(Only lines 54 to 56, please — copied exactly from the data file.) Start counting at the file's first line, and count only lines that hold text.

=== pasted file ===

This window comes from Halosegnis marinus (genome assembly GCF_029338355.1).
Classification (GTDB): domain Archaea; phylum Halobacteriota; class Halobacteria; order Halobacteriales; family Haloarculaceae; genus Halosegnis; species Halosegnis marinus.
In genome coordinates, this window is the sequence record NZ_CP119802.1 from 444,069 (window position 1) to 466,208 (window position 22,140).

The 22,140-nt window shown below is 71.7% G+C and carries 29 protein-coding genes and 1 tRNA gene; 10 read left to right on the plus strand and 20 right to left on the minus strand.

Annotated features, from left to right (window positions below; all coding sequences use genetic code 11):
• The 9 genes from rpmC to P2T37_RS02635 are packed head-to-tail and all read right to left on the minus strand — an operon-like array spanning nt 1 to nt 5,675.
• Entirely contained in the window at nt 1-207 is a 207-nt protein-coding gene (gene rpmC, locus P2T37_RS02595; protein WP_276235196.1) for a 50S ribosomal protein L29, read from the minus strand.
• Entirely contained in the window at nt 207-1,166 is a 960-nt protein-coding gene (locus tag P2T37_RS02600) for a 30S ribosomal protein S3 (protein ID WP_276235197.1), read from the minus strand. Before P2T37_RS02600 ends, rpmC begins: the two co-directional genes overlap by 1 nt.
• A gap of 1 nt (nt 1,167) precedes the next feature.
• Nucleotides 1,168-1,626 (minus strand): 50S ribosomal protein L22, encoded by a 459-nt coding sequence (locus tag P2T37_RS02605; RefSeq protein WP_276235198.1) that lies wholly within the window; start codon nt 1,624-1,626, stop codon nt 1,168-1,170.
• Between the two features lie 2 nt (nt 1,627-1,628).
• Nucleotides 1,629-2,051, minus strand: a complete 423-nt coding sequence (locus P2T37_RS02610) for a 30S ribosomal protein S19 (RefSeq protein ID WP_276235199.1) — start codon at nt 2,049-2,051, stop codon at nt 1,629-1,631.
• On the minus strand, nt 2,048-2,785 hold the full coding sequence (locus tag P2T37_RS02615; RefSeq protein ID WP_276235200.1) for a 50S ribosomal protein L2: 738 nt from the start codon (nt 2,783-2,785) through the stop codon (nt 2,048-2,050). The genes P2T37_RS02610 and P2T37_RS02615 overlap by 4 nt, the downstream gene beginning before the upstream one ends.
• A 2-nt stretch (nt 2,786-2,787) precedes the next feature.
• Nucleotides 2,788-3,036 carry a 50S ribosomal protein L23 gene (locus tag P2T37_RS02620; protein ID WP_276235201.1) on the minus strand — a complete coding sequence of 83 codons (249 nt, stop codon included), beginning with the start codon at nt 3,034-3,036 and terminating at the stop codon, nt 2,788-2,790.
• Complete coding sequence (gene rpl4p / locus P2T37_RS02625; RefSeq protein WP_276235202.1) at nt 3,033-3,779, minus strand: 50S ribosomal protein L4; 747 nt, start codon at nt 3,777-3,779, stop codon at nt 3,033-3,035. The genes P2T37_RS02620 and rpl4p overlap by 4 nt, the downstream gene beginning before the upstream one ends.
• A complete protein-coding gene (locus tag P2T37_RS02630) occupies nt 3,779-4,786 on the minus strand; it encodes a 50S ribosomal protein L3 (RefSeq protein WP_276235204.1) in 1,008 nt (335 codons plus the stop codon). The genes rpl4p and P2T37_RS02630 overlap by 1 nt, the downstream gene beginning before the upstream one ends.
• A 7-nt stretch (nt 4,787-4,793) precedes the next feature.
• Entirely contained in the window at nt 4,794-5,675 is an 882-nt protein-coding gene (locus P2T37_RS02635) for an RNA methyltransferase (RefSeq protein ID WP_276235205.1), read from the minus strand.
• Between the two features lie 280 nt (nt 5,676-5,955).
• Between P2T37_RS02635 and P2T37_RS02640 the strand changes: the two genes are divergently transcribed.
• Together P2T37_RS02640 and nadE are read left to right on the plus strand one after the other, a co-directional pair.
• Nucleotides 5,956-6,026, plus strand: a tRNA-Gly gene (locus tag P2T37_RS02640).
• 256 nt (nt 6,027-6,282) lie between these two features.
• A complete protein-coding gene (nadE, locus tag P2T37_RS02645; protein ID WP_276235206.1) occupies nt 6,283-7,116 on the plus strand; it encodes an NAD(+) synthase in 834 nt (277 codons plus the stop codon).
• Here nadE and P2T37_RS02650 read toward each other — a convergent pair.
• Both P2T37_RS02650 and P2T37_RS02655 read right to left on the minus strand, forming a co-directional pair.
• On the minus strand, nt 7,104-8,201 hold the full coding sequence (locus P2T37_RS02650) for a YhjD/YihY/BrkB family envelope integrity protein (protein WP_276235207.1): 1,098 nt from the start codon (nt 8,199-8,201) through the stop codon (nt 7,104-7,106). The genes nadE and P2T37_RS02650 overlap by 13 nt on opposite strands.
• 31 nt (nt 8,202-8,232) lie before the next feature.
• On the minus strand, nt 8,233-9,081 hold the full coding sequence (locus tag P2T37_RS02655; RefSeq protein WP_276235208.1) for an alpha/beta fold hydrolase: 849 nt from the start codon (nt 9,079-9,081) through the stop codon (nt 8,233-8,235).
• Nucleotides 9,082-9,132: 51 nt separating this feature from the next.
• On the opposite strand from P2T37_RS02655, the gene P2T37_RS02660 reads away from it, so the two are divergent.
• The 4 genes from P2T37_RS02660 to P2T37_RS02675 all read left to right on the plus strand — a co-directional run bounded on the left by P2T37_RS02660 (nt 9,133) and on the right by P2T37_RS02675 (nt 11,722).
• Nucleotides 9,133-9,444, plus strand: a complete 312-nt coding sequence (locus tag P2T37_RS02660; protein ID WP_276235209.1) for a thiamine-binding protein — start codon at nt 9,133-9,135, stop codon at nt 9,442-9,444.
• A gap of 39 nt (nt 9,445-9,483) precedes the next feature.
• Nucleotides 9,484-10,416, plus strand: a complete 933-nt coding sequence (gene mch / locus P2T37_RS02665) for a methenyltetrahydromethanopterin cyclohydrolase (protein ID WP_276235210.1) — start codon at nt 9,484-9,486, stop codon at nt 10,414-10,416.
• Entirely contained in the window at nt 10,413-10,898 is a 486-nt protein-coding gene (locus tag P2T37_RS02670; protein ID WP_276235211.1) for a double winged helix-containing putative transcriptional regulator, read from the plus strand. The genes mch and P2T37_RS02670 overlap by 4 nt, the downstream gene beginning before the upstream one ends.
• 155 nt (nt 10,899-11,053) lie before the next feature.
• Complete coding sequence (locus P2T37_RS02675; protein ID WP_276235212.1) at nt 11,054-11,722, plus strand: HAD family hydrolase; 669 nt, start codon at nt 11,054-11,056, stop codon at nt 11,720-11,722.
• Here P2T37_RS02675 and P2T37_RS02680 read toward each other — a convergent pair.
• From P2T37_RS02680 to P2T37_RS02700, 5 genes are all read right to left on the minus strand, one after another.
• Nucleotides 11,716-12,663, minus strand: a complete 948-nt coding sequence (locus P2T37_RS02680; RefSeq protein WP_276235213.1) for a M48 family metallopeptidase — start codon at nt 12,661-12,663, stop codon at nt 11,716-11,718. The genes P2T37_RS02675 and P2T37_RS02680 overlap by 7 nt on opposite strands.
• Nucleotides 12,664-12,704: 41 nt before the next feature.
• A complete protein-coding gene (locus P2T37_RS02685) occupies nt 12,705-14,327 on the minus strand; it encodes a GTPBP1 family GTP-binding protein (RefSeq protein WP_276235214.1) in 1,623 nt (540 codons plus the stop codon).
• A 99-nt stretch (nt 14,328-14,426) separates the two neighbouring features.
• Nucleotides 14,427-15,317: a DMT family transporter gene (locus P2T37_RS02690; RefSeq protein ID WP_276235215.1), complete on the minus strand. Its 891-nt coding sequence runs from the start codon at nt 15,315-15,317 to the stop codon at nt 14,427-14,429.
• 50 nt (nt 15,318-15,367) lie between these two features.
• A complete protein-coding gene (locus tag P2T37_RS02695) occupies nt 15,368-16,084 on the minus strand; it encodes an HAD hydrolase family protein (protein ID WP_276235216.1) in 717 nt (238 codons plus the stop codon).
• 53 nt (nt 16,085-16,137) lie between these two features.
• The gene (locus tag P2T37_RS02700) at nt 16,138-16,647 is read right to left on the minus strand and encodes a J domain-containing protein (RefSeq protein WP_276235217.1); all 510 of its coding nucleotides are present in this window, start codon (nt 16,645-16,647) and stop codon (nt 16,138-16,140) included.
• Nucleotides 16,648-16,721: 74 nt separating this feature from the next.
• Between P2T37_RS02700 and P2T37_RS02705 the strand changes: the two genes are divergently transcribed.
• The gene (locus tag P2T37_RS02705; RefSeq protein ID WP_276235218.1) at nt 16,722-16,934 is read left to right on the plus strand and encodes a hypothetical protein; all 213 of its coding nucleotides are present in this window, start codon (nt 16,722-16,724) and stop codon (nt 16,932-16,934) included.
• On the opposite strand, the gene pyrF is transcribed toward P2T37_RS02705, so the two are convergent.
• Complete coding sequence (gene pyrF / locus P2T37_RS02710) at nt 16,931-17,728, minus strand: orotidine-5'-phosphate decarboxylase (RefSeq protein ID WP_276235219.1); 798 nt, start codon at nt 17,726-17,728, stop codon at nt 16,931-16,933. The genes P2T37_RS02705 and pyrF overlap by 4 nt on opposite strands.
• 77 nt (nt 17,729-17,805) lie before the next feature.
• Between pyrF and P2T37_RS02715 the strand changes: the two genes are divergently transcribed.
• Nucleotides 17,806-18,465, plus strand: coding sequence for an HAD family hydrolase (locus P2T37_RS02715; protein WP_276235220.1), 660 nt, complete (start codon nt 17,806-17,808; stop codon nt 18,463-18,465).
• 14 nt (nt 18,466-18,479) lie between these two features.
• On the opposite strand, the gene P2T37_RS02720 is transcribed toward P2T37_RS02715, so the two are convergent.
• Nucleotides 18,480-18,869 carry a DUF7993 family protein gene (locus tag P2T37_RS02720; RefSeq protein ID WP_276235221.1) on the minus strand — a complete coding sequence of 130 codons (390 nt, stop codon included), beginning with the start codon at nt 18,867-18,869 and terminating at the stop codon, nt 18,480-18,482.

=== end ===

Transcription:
• On the opposite strand, the gene pyrF is transcribed toward P2T37_RS02705, so the two are convergent.
• Complete coding sequence (gene pyrF / locus P2T37_RS02710) at nt 16,931-17,728, minus strand: orotidine-5'-phosphate decarboxylase (RefSeq protein ID WP_276235219.1); 798 nt, start codon at nt 17,726-17,728, stop codon at nt 16,931-16,933. The genes P2T37_RS02705 and pyrF overlap by 4 nt on opposite strands.
• 77 nt (nt 17,729-17,805) lie before the next feature.